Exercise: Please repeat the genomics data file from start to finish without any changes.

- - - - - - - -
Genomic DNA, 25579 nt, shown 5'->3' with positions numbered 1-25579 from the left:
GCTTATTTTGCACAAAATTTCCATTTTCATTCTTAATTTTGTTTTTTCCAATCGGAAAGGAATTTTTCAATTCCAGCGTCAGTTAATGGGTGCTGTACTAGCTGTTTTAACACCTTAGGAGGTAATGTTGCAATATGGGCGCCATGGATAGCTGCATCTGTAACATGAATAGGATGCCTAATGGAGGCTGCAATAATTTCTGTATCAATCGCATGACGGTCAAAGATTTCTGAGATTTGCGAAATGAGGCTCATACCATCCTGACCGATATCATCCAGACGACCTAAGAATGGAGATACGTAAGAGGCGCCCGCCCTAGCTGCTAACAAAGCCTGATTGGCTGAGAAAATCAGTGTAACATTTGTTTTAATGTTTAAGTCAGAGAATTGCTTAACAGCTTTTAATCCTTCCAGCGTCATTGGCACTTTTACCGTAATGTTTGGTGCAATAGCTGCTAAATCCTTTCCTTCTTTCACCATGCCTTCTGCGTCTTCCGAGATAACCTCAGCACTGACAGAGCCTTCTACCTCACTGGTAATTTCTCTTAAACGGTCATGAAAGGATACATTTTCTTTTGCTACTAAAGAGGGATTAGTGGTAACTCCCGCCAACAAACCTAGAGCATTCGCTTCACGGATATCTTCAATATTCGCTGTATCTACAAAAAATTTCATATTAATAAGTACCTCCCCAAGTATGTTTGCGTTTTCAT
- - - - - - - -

Genomic DNA, 25579 nt, shown 5'->3' with positions numbered 1-25579 from the left:
GCTTATTTTGCACAAAATTTCCATTTTCATTCTTAATTTTGTTTTTTCCAATCGGAAAGGAATTTTTCAATTCCAGCGTCAGTTAATGGGTGCTGTACTAGCTGTTTTAACACCTTAGGAGGTAATGTTGCAATATGGGCGCCATGGATAGCTGCATCTGTAACATGAATAGGATGCCTAATGGAGGCTGCAATAATTTCTGTATCAATCGCATGACGGTCAAAGATTTCTGAGATTTGCGAAATGAGGCTCATACCATCCTGACCGATATCATCCAGACGACCTAAGAATGGAGATACGTAAGAGGCGCCCGCCCTAGCTGCTAACAAAGCCTGATTGGCTGAGAAAATCAGTGTAACATTTGTTTTAATGTTTAAGTCAGAGAATTGCTTAACAGCTTTTAATCCTTCCAGCGTCATTGGCACTTTTACCGTAATGTTTGGTGCAATAGCTGCTAAATCCTTTCCTTCTTTCACCATGCCTTCTGCGTCTTCCGAGATAACCTCAGCACTGACAGAGCCTTCTACCTCACTGGTAATTTCTCTTAAACGGTCATGAAAGGATACATTTTCTTTTGCTACTAAAGAGGGATTAGTGGTAACTCCCGCCAACAAACCTAGAGCATTCGCTTCACGGATATCTTCAATATTCGCTGTATCTACAAAAAATTTCATATTAATAAGTACCTCCCCAAGTATGTTTGCGTTTTCAT